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‘I’ve heard good things’: Build positive business buzz via customer testimonials on your website

By Andrea Rowland

Andrea_RowlandFew phrases make a business owner happier than “I’ve heard good things.” (“Do you accept cash?” would be another.) And kind words about your business — especially from new customers — do a heck of a lot more than make you feel good. They make you more successful.

That’s because positive buzz about your business is contagious.

If I tell my Aunt Gladys about the mouthwatering linguini carbonara I had at the new Italian restaurant in town, she’s MUCH more likely to go there the next time she gets a craving for Italiano. Then she’ll probably tell someone else, and so on. And let’s not underestimate the power of social media. My Facebook® friends might be tempted to share the luscious linguini pic I posted. The same pic could score a few Pinterest® pins. And that five-star review I left on Yelp® while waiting for my cannoli to digest? That’s word-of-mouth on digital-age steroids.

A recent survey found that 72 percent of consumers trust online reviews as much as personal recommendations, and more than half of those surveyed said they’re more likely to use a local business based on positive online reviews.

Without a doubt, positive feedback cultivates customer trust and drives sales. For potential customers, it eliminates some of the mystery surrounding what it’s like to do business with you. It breeds confidence. It boosts your credibility factor. That’s why it’s so important to include customer testimonials on your business website.

How do you collect customer testimonials?

1. Just ask. If you’ve got a physical store, you might keep a “We love feedback” sign on your checkout counter next to a simple feedback form and bowl of candy (or granola or rub-on tattoos). Shipping online orders to a select group of repeat customers? Give them a personal call to thank them for their business, and ask if they’re willing to provide a testimonial for your website. Do the same with happy customers you’re engaging with via social media. Research shows that about half of social network users respond to requests for feedback; you can up those odds by reaching out to social followers with whom you’ve established a strong online connection.

2. Add a feedback link to existing customer communications. Do you send emails to your customers? Like monthly newsletters or surveys or promotions? If so, you’ve got a great opportunity to collect customer testimonials. Include a link to a feedback form on your website. You might even add that link to your email signature. And you definitely should include a feedback link on your business’s social media profiles.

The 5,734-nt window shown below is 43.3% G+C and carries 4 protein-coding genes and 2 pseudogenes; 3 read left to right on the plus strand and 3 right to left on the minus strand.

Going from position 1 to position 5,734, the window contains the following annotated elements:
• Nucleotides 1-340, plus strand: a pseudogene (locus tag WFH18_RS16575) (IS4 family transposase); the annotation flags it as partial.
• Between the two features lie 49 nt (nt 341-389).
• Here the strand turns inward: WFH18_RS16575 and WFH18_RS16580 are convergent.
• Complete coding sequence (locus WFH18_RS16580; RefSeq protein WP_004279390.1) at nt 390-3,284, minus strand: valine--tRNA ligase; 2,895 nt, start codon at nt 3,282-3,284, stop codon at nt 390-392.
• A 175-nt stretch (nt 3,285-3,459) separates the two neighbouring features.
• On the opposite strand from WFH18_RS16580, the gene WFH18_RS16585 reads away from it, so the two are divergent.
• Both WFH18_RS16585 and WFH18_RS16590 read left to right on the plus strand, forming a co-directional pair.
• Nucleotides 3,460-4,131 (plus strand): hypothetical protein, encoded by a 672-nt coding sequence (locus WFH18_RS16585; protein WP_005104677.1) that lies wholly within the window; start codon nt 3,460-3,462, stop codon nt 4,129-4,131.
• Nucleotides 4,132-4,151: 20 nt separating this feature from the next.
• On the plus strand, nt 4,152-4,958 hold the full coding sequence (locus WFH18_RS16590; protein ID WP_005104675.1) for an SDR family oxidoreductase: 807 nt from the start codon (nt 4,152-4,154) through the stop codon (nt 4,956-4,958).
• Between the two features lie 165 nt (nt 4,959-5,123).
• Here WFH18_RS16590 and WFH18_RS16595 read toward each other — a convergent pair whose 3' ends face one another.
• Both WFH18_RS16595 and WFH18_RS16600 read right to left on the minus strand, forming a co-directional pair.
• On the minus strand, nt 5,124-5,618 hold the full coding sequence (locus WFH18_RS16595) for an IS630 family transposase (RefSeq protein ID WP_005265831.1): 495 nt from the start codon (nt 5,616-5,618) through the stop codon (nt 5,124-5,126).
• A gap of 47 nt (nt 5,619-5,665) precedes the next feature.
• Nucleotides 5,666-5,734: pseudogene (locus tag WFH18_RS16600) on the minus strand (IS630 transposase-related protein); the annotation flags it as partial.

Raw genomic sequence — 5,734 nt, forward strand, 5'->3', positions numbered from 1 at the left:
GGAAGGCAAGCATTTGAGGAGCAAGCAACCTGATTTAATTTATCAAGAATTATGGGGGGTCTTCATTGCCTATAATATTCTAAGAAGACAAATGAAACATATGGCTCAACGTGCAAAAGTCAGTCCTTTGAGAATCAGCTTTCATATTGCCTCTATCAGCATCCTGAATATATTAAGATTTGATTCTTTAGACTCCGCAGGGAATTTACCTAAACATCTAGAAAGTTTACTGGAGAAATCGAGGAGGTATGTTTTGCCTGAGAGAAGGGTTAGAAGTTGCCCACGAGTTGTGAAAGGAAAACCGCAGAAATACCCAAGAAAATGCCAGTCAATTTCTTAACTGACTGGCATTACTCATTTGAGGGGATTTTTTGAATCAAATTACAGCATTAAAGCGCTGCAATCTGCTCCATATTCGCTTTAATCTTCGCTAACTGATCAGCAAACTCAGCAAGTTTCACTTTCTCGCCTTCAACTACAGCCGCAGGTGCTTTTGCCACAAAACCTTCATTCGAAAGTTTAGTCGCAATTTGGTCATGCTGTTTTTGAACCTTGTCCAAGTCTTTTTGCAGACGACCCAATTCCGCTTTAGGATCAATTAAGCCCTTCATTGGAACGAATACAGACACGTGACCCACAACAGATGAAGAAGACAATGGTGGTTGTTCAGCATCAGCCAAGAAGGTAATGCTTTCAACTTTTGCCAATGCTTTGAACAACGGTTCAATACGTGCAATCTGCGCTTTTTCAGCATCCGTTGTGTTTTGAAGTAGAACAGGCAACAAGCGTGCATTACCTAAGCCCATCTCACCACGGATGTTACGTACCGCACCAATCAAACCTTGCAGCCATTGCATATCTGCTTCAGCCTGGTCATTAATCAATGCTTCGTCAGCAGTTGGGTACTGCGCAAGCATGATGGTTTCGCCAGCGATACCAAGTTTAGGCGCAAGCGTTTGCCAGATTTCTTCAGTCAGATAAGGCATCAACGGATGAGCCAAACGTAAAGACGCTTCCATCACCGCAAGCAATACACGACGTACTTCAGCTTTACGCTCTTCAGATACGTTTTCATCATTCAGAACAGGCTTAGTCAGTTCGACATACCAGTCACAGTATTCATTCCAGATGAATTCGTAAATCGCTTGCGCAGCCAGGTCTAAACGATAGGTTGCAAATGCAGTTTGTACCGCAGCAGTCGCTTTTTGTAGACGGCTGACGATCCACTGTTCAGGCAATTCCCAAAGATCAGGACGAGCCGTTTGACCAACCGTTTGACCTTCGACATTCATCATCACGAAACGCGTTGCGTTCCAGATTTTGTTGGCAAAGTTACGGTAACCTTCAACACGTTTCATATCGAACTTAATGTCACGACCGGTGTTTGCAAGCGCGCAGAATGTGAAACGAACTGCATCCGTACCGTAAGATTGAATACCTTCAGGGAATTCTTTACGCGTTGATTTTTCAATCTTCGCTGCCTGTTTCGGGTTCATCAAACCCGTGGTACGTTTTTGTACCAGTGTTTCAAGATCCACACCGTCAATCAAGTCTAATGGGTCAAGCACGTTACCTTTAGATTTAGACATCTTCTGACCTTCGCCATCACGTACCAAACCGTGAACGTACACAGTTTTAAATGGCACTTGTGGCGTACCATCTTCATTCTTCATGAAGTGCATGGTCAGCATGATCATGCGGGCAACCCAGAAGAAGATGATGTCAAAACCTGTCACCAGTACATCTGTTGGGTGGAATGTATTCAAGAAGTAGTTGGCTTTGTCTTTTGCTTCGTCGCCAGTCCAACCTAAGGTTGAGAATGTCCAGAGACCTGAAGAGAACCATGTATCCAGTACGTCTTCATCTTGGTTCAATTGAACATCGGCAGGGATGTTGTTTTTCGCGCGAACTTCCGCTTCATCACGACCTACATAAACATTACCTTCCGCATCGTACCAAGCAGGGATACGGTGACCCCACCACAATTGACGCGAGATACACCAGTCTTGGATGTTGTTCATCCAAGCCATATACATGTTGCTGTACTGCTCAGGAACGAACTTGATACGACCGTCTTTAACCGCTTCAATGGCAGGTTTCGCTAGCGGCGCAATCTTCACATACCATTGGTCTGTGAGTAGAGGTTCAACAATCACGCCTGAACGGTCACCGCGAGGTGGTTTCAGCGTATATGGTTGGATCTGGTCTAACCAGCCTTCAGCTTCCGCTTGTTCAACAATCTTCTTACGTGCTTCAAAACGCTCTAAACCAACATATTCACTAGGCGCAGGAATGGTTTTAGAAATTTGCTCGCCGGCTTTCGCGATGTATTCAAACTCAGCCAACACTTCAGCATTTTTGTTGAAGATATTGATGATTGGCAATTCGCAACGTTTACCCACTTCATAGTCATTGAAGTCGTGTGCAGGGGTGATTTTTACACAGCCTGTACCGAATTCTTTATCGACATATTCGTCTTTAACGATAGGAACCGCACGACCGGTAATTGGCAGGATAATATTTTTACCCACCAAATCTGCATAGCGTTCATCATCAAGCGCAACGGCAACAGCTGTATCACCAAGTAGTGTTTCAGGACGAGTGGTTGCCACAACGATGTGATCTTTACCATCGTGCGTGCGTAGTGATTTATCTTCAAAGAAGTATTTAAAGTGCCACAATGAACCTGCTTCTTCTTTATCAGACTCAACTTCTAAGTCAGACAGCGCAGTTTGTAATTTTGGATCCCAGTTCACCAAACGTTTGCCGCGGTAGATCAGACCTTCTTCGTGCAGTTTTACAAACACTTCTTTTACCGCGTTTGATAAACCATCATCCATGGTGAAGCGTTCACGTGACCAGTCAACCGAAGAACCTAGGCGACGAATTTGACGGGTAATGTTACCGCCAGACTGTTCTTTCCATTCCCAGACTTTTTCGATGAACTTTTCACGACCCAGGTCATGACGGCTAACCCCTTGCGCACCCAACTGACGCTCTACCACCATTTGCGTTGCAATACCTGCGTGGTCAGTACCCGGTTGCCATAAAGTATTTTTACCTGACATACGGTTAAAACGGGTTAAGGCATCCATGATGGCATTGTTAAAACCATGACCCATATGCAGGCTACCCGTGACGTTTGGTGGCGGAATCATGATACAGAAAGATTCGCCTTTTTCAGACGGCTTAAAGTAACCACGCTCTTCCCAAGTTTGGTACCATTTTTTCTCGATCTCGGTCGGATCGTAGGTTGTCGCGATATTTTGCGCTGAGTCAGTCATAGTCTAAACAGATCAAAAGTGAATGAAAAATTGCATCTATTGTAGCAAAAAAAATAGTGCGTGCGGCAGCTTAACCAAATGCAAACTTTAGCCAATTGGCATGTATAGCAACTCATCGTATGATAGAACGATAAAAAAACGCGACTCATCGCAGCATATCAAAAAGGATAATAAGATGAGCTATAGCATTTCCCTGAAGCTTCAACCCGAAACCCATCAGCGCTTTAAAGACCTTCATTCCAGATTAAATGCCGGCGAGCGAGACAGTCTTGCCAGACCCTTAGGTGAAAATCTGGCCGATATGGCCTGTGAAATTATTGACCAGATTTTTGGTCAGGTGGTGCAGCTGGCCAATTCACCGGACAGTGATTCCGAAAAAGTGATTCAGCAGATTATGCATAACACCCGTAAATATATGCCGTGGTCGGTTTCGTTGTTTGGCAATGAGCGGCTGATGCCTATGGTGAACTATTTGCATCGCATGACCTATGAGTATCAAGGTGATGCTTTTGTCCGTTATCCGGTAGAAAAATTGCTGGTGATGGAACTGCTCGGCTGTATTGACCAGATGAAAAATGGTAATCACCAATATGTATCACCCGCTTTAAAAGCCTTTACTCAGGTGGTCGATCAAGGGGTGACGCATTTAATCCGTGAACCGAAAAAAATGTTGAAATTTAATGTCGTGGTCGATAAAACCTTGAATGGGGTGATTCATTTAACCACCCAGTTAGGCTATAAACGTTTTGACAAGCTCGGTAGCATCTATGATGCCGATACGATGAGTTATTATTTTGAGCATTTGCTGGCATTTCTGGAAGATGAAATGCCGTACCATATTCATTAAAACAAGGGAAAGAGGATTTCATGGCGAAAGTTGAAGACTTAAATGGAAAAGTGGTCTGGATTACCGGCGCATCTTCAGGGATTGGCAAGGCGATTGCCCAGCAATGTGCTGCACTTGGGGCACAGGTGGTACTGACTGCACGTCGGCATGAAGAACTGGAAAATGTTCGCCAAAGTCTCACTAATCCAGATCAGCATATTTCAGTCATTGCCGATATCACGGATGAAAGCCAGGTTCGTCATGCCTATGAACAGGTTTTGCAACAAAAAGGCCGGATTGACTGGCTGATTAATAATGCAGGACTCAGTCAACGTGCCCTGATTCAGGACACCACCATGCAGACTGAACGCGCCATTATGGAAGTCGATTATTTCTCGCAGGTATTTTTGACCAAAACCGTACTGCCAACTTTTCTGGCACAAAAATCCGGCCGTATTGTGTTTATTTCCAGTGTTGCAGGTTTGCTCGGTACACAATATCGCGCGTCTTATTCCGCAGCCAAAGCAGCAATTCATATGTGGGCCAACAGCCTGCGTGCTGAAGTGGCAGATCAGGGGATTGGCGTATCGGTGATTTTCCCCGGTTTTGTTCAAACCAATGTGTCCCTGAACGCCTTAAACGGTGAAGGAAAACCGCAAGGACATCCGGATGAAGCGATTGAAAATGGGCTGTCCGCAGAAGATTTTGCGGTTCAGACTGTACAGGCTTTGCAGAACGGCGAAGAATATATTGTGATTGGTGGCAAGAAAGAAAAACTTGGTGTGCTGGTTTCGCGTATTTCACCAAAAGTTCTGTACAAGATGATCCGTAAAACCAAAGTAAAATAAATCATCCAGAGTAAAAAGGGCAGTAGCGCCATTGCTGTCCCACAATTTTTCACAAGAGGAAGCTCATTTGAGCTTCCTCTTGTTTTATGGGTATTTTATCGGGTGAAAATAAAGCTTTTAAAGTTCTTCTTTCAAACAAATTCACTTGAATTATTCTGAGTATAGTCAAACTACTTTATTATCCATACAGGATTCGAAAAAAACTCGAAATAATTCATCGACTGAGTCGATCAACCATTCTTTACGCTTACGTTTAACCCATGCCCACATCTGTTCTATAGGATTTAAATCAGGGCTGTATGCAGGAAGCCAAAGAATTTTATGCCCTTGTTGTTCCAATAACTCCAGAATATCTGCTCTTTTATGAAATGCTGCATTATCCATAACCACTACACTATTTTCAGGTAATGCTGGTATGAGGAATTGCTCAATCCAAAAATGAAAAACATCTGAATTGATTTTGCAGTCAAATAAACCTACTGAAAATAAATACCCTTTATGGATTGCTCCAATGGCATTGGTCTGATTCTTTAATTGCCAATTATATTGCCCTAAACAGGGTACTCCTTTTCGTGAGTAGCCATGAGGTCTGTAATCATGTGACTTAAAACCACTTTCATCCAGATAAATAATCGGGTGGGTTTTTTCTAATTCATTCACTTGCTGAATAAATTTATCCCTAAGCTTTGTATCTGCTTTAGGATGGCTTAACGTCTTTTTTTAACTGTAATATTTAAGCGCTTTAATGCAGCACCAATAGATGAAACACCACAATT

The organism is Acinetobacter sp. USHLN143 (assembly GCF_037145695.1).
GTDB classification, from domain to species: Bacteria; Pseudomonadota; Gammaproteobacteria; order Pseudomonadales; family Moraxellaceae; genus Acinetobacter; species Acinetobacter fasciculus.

3. Use third-party resources and local review sites. People take stock in the opinions of others, which is why business review sites like Yelp® and Angie’s List™ are so popular. (Not surprisingly, reviews with poor grammar and spelling knock credibility down a notch.) Keep tabs on your business’s reviews, and share positive feedback on your website with a link back to the original source.

Make it really easy for customers to testify by offering to email a short feedback form for them to fill out. (Always ask permission to publish your customers’ comments.) And if they’re comfortable with it, ask them to include a photo. Think about how many credibility points you’ll earn with a pic of your happy customer using your product. Or, even better, a video snippet. That. Is. Invaluable. Marketing.

Check out this article for more tips on collecting customer testimonials.

Adding testimonials to your website

Testimonials rank among the features every business website needs. They even carry enough weight to warrant their own page on your site. So, choose a handful of the most inspiring reviews of your business to include on your website. Of course, visitors assume that you’ve cherry-picked the testimonials that put your business in the best light. That’s fine. Those positive sentiments from satisfied customers will still leave a favorable impression.


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Bio: A former small business owner and newspaper journalist, and a published nonfiction author, Andrea Rowland helps craft compelling communications for today’s go-getters through her work as an editor at GoDaddy. The world’s largest domain name registrar and Web hosting provider, GoDaddy gives small business owners the tools to name their idea, build a beautiful online presence, attract customers and manage their business. To get more tips for your small business—including articles, videos and webinars—check out the GoDaddy Training Hub.

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